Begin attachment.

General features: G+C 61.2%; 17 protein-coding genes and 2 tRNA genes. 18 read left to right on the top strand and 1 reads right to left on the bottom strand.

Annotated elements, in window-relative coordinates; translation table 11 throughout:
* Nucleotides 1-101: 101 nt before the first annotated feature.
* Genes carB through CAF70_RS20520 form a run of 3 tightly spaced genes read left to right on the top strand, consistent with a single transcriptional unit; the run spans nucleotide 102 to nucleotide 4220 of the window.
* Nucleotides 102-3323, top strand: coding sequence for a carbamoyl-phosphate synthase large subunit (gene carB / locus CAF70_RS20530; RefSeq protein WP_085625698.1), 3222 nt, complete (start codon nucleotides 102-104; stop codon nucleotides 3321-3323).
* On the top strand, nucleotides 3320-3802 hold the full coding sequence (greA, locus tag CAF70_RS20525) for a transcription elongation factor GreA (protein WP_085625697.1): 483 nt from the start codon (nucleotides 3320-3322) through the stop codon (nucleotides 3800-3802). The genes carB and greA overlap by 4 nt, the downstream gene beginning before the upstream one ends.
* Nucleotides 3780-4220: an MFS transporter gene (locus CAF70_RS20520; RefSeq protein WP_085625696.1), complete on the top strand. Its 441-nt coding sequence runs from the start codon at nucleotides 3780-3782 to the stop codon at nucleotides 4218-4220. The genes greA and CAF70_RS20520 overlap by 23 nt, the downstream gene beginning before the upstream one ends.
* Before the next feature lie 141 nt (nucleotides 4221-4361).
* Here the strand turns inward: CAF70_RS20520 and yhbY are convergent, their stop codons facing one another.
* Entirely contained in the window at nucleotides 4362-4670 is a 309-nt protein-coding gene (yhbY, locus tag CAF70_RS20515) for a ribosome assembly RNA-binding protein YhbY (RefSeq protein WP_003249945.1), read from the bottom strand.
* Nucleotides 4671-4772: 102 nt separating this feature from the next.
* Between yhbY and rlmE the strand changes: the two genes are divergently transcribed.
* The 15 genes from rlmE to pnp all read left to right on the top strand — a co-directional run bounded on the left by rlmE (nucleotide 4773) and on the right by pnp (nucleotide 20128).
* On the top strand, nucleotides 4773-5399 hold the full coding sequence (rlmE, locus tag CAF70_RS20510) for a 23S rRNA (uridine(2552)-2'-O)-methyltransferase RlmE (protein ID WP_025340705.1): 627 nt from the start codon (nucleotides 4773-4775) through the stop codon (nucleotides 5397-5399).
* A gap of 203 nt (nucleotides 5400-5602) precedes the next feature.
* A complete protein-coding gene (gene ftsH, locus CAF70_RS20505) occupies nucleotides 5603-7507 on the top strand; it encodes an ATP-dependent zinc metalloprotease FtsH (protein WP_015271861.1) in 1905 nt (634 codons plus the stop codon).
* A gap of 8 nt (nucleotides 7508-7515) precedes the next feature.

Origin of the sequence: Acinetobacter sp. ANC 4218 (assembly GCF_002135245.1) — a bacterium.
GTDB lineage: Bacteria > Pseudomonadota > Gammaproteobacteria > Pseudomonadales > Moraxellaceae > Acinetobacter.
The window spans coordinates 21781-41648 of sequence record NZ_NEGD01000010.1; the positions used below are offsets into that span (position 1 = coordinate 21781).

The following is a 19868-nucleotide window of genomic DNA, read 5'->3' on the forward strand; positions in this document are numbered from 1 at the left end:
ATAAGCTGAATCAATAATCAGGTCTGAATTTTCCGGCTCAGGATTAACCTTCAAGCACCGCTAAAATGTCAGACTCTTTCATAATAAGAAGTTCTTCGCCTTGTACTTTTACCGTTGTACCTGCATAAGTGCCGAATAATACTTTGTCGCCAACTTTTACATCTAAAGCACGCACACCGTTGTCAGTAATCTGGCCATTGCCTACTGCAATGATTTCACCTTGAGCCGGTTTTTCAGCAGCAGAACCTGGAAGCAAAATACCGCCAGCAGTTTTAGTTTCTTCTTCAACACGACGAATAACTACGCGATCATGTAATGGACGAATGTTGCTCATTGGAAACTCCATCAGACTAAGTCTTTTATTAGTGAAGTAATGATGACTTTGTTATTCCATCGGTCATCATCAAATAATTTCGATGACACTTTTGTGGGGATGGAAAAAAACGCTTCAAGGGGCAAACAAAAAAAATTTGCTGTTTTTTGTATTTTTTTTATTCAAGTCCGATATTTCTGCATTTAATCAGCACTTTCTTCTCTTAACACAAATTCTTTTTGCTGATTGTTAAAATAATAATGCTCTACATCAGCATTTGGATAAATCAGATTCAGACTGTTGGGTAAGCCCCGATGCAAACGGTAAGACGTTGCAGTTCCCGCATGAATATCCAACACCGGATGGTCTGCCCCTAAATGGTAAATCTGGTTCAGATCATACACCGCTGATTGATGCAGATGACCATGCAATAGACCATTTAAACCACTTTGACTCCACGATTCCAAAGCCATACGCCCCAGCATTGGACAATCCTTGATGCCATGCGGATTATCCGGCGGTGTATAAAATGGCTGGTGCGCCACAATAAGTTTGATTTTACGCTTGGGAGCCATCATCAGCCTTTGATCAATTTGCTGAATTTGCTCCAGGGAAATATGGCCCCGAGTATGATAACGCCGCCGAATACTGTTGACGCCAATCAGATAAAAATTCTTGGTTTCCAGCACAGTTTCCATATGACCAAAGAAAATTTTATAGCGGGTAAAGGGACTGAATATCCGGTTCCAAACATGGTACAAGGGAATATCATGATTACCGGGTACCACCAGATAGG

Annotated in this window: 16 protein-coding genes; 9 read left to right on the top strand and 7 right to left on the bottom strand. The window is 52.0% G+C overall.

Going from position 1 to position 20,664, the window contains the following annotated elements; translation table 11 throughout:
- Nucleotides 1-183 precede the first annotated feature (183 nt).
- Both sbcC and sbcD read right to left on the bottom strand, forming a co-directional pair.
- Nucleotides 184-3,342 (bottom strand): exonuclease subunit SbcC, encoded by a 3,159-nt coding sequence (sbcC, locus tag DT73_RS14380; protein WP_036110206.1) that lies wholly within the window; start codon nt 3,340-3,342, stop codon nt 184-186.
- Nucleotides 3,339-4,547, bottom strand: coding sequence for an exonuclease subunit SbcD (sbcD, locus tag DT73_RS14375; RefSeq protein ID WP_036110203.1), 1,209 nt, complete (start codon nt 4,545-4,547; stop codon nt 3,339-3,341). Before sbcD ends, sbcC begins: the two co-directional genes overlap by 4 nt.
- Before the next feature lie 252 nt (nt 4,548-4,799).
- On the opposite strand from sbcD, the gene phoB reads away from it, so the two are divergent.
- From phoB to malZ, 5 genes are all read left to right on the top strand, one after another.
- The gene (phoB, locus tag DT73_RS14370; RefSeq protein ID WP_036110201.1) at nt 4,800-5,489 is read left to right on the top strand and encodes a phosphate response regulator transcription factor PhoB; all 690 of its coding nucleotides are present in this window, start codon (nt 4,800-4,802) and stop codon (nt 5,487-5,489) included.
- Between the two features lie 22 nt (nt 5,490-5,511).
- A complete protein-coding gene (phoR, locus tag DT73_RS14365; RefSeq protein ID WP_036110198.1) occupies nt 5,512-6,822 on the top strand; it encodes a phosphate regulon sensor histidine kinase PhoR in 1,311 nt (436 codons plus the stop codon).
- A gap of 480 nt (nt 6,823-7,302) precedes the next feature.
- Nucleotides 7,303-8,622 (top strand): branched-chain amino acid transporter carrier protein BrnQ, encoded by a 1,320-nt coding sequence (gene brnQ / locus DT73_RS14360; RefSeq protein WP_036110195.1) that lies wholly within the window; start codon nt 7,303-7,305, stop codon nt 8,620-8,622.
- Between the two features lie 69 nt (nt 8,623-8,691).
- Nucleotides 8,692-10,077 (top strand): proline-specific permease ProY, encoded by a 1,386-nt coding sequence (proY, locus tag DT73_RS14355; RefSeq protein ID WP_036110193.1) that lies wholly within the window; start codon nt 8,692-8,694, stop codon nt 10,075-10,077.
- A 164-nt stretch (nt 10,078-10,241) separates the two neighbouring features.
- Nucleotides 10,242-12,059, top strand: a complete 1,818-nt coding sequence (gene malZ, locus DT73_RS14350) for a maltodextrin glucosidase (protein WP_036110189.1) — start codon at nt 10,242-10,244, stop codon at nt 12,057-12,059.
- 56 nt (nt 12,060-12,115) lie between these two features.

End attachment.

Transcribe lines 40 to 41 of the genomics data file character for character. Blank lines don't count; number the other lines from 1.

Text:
- Nucleotides 10,242-12,059, top strand: a complete 1,818-nt coding sequence (gene malZ, locus DT73_RS14350) for a maltodextrin glucosidase (protein WP_036110189.1) — start codon at nt 10,242-10,244, stop codon at nt 12,057-12,059.
- 56 nt (nt 12,060-12,115) lie between these two features.